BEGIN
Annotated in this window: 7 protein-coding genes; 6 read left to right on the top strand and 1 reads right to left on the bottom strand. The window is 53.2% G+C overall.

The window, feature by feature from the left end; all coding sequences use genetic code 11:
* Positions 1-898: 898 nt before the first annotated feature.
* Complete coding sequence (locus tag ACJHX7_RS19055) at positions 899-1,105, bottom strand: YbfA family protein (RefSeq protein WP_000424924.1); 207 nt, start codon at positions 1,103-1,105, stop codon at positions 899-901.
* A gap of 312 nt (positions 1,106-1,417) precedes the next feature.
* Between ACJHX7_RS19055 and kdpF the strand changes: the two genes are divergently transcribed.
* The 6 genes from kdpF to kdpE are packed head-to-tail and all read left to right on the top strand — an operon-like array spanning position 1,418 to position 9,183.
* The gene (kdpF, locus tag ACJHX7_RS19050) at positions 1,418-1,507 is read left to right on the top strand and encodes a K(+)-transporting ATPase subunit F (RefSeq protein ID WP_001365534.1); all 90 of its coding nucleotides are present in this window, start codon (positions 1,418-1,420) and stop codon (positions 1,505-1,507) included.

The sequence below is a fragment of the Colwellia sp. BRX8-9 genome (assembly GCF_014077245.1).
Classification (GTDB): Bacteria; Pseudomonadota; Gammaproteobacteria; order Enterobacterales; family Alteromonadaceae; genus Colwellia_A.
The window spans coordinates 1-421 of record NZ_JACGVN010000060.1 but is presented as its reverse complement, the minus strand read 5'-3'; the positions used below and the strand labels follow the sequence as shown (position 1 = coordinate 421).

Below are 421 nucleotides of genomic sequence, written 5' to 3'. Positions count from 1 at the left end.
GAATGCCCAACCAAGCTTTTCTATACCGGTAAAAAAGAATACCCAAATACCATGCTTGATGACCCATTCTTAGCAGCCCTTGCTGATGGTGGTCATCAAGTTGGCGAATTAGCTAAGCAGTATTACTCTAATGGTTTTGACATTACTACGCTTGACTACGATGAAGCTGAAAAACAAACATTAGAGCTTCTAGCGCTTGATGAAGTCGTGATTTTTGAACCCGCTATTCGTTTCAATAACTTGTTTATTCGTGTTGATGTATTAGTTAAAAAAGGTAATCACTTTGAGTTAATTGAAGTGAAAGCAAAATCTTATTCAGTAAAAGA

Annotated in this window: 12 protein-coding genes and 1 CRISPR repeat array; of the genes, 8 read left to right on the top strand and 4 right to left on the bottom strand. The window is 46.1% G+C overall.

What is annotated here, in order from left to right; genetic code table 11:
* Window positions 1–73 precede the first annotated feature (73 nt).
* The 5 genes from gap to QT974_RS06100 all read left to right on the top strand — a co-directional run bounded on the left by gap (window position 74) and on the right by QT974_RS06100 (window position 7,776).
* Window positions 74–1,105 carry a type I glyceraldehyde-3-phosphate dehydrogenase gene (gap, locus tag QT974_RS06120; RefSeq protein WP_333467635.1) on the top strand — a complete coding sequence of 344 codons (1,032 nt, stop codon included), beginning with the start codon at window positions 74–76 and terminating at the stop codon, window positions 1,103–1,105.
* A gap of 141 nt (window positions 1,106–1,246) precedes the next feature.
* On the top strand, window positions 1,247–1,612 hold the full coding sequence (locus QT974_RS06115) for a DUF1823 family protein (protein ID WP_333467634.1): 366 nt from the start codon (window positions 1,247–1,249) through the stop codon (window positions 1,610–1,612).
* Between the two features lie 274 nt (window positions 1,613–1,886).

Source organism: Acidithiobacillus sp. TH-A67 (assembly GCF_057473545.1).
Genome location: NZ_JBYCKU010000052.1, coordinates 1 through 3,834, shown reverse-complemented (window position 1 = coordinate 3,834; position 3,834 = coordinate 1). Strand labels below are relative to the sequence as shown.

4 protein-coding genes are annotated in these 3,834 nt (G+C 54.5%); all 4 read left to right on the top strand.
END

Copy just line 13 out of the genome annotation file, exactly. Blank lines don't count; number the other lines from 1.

GAATGCCCAACCAAGCTTTTCTATACCGGTAAAAAAGAATACCCAAATACCATGCTTGATGACCCATTCTTAGCAGCCCTTGCTGATGGTGGTCATCAAGTTGGCGAATTAGCTAAGCAGTATTACTCTAATGGTTTTGACATTACTACGCTTGACTACGATGAAGCTGAAAAACAAACATTAGAGCTTCTAGCGCTTGATGAAGTCGTGATTTTTGAACCCGCTATTCGTTTCAATAACTTGTTTATTCGTGTTGATGTATTAGTTAAAAAAGGTAATCACTTTGAGTTAATTGAAGTGAAAGCAAAATCTTATTCAGTAAAAGA